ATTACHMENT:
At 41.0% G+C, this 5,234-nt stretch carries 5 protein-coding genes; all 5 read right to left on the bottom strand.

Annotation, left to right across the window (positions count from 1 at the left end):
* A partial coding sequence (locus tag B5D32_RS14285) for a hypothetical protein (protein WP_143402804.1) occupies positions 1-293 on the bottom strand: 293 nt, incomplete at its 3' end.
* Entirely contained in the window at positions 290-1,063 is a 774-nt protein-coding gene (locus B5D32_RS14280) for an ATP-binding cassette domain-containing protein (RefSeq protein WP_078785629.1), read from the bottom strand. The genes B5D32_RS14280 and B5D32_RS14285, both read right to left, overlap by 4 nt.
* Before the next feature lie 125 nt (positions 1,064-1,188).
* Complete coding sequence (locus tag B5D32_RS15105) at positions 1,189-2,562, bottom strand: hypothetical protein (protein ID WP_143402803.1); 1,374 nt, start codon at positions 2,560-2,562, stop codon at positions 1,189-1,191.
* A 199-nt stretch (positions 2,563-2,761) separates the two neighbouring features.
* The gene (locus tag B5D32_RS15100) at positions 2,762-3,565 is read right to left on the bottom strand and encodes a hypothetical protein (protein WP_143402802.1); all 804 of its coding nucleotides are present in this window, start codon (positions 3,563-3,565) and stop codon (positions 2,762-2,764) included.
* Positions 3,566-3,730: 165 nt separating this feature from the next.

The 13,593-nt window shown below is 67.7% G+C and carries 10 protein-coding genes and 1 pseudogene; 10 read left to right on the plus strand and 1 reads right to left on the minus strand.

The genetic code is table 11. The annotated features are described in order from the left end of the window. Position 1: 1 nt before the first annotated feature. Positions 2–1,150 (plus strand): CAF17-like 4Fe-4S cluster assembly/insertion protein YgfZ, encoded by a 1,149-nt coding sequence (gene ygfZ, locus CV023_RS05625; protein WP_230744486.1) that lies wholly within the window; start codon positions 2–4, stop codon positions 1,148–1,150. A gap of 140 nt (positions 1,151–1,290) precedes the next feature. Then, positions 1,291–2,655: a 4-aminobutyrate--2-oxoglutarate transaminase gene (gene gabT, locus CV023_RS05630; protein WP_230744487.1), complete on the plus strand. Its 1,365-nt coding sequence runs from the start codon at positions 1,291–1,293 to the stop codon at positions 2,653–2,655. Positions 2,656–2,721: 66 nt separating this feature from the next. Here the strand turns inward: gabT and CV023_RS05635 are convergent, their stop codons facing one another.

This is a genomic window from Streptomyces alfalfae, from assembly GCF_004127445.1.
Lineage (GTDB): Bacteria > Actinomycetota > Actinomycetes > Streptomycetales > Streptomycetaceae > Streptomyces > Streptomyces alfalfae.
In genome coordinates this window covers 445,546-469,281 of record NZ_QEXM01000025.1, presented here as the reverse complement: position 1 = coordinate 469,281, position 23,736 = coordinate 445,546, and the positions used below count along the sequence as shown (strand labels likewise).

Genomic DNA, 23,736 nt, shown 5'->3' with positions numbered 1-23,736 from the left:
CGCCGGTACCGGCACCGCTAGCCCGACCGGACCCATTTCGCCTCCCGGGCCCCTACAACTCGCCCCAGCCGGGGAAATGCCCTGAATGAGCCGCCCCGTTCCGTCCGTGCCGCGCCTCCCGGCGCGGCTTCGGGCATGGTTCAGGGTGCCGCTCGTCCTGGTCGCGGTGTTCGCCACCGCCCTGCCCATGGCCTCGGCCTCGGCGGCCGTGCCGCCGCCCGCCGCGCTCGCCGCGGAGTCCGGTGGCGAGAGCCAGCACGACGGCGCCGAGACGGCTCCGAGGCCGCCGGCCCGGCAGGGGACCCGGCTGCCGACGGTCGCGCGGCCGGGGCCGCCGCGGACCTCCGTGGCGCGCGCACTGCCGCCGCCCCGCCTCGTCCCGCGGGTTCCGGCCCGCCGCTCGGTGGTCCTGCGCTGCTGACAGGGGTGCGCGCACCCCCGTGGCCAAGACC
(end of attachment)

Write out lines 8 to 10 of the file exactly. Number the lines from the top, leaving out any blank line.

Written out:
* The gene (locus tag B5D32_RS15100) at positions 2,762-3,565 is read right to left on the bottom strand and encodes a hypothetical protein (protein WP_143402802.1); all 804 of its coding nucleotides are present in this window, start codon (positions 3,563-3,565) and stop codon (positions 2,762-2,764) included.
* Positions 3,566-3,730: 165 nt separating this feature from the next.

The 13,593-nt window shown below is 67.7% G+C and carries 10 protein-coding genes and 1 pseudogene; 10 read left to right on the plus strand and 1 reads right to left on the minus strand.